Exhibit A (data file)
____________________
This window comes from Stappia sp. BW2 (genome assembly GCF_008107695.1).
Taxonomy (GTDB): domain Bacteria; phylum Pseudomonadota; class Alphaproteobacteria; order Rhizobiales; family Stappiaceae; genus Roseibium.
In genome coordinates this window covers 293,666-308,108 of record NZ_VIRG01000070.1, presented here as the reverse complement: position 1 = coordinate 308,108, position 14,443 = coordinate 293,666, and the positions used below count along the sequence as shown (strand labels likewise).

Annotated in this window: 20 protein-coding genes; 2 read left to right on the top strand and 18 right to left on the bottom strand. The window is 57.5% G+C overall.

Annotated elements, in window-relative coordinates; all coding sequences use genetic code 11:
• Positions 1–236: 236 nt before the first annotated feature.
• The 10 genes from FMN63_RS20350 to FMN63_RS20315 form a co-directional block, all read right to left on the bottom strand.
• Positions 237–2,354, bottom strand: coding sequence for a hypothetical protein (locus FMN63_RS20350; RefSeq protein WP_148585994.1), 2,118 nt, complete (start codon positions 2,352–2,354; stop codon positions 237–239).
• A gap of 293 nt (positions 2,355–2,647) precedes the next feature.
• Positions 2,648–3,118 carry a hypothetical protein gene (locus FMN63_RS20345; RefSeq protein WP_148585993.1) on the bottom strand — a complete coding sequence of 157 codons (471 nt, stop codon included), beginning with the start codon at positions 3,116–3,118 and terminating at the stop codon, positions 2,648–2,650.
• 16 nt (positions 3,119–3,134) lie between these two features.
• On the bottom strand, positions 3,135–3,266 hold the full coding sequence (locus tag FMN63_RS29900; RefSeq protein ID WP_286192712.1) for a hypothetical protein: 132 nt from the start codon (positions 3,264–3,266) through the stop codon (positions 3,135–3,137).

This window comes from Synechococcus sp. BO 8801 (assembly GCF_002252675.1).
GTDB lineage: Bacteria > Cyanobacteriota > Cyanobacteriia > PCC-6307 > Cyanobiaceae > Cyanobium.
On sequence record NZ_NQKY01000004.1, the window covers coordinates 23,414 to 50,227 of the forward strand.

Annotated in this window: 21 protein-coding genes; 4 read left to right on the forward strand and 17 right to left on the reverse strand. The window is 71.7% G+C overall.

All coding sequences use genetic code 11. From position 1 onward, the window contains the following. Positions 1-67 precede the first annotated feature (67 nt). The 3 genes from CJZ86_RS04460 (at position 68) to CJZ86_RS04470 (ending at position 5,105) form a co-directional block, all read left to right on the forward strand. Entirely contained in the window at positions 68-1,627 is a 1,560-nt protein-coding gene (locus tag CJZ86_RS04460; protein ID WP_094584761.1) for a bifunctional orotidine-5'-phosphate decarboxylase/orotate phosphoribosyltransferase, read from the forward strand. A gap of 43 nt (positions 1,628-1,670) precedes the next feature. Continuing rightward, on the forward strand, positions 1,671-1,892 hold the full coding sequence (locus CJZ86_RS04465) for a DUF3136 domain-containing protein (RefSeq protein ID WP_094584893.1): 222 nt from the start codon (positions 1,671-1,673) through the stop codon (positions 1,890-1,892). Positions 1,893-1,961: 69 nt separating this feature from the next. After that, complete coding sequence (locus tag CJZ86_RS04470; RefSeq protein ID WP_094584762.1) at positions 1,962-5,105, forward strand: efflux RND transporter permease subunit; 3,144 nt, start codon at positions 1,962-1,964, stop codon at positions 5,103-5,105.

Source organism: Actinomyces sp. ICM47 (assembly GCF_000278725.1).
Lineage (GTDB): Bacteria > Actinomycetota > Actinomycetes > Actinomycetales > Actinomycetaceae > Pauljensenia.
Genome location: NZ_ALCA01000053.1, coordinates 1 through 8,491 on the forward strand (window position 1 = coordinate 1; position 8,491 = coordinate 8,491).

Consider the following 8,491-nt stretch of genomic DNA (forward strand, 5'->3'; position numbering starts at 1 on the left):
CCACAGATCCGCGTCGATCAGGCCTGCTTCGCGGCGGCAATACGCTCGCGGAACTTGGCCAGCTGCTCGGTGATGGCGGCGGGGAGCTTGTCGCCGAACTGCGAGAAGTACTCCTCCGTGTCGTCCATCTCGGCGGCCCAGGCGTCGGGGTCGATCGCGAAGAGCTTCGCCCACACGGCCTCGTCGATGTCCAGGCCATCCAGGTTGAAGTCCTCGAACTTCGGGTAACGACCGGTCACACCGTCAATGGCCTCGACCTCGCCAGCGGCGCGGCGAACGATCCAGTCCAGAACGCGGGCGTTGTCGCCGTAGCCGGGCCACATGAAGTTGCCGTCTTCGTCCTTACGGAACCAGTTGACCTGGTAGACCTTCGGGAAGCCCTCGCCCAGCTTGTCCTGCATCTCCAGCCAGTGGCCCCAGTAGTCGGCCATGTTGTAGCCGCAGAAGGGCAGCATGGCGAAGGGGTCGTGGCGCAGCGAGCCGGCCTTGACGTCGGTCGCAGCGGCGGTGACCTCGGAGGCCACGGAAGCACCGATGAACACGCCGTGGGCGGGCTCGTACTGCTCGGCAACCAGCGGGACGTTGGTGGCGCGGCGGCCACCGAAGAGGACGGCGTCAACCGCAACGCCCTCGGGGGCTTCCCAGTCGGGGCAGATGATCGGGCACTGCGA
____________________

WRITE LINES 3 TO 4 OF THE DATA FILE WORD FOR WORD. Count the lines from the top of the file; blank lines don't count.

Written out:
In genome coordinates this window covers 293,666-308,108 of record NZ_VIRG01000070.1, presented here as the reverse complement: position 1 = coordinate 308,108, position 14,443 = coordinate 293,666, and the positions used below count along the sequence as shown (strand labels likewise).

Annotated in this window: 20 protein-coding genes; 2 read left to right on the top strand and 18 right to left on the bottom strand. The window is 57.5% G+C overall.